In my last post
, I had raised – once again – the urgency of developing a long-term economic development plan for Greece. A most interesting debate among two readers with the pseudonyms of Tsigantes and Canutely King ensued. The debate is too interesting to leave it buried in the comments section, which is why I reproduce it below.
There is no development plan in Greece because of the simple fact that we still have ND and PASOK in power. Please note that, since 1974, neither party has come up, not even once, with a development plan and it is safe to conclude that none of the politicians in these two parties have that competence. Meanwhile, I also believe, with the writing so strongly on the wall considering their future, that beyond what they can pocket from privatizations now in the short term, they have no interest in making a real development plan.
Meanwhile, Mr. Stournaras is up to his ears with the bigger budget and EU / Troika picture and has no time.
It is important to remember that ‘elite’ parties in Greece – ND and today’s PASOK – are not stocked with the best and brightest. The financially elite families in Greece traditionally placed the least clever of their children in politics, i. e. the ones deemed incompetent to run the family business – either for lack of brains or because of character problems.
As for the IT professor who doesn’t know about memory sticks…. He is obviously a party man saying what has to be said to support the government’s case. No doubt he also received his professorship through the same party channels. Please wake up and stop being so naive about the pitiful ways of Greek ‘power’! You can take for granted that nobody in a position of power here academically, judicially, etc. is the best in their field in Greece. All these positions have long been the ‘prizes’ of the top parties to disburse among its most loyal members.
Meanwhile, Tina Birbili, an engineer in her 30s and Minister of the Environment under the last PASOK government who oversaw various university planning boondoggles of PASOK professors, is today representing Greece, in its moment of greatest crisis outside war, at the OECD. Need I say more?
Of course there are competent IT people here! They are in the private sector! Greek companies have been working for the EU for years and internationally.
Tina Birbili, who is a physicist & environmental economist, is 42. That’s only 3 years younger than the Dutch Finance Minister Jeroen Dijsselbloem who is tipped to take over from Jean-Claude Juncker as the Euro-Group czar. Dijsselbloem is also an engineer (agricultural), but unlike Ms. Birbili he doesn’t have a PhD from Imperial College London or anywhere else.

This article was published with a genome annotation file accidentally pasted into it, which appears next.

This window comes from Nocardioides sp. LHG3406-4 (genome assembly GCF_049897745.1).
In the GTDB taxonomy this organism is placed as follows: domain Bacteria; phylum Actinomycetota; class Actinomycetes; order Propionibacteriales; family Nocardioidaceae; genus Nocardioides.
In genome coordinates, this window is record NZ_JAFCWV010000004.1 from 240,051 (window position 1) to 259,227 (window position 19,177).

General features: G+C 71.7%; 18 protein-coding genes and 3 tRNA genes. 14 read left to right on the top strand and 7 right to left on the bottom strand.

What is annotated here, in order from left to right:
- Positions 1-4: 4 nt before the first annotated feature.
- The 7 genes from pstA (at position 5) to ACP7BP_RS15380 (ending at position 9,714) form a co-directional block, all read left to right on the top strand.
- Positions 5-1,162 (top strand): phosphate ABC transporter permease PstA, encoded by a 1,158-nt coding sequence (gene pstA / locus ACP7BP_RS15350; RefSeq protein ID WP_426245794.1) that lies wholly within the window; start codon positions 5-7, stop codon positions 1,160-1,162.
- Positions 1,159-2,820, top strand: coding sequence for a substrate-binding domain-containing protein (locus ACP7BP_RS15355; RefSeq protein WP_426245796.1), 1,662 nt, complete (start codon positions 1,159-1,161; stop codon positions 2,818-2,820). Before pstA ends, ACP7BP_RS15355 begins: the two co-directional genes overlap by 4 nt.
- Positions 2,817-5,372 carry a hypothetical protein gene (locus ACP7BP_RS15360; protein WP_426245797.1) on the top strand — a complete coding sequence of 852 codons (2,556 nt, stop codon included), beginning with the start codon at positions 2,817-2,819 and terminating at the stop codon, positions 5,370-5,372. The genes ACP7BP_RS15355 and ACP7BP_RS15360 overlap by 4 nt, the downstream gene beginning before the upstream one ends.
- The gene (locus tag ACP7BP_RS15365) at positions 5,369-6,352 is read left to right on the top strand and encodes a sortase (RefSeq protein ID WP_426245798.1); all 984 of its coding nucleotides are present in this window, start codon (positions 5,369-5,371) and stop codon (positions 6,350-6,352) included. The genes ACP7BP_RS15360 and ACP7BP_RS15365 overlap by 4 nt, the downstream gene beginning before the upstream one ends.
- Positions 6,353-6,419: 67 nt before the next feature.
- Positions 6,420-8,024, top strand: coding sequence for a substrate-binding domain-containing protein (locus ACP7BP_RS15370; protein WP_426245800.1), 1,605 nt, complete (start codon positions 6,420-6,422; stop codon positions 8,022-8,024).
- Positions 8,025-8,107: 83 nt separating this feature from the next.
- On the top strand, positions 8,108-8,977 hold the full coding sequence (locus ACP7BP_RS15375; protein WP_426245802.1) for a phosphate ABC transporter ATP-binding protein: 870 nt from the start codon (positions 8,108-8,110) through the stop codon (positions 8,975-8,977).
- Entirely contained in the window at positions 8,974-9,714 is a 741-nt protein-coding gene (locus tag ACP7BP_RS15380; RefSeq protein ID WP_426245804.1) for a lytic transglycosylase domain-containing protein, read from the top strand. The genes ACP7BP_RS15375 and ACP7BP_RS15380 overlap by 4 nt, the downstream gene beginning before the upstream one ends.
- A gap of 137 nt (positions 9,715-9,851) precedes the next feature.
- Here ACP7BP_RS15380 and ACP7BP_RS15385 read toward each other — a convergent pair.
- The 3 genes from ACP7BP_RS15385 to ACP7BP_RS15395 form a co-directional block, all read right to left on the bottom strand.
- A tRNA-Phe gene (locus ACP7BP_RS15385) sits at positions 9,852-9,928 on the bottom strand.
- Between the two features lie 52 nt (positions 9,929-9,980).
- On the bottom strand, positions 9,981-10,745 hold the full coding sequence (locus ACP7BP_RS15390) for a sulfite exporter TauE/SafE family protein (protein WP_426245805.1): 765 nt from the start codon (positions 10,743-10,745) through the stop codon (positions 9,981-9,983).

Unlike most politicians Tina Birbili did have appropriate qualifications for the Minister of the Environment job. Unlike her replacement, Giorgos Papakonstantinou – who has an LSE economics PhD, perhaps that’s where he found out how to copy memory sticks.
If I were a Greek then I would not be worrying about whatever Birbili is doing at the OECD – which is just another think tank. I’d be much more concerned about having, as the next Euro-Group czar, an agricultural engineer with no ministerial experience prior to becoming the Netherlands Finance Minister in November 2012!!
If you think Greece is bad in respect of jobs for mates, take a look at the Obama administration, or the one before that (G. W. Bush) or the one before that (Clinton)…
I’ll stay out of the memory stick/IT Professor debate; except to say that most IT professors and professionals (of which I am one, of 40 years standing) wouldn’t have a clue how to definitively determine when a memory stick was formatted or copied. The people who may know will be found in military intelligence or similar.
Yes Greece is ‘bad’, but maybe not as bad as we sometimes think. Does any other EU country have a long term economic development plan? The only countries I can think of that might are Poland and Estonia. Cameron commissioned Michael Heseltine (a Europhile and eventually Thatcher’s bête noire) to produce one, which he did. It calls for decentralization and ‘more Europe’ so it is unlikely to be adopted. Britain has spent the last 150 years centralizing and ‘more Europe’ is blasphemy for many (most?) Brit’s.
The main thing the Greek government must do is to create an investment friendly environment (like Ireland did before it went on its property binge) and keep its fingers crossed – and not go on a property binge.
I agree with you about the investment plan.
I also have no problem with people being young if they are competent. But it is unwise to assume that further degrees describe competence – I say this as a University professor (in Spain, Belgium and before that in the UK, Germany and NL) who sits on the marking board every year, passing students’ extremely mediocre work (most students are mediocre, especially at PHD level, because they tick all the correct boxes). Degrees don’t guarantee anything – it is what you do afterwards.
Tina Birbili is known amongst professionals in Greece as having landed a very plush, i. e. wildly overpaid, commission to design bicycle paths at the extremely large main university campus which is off-limits to cars anyway. This was a PASOK appointment and later she received much media attention for her ‘green’ intervention. I invite you to visit the campus to view these paths. Basically you will wonder where they are. Or even the need, since the campus is crisscrossed with decommissioned roads and is basically one big ‘path’ and largely empty forest area.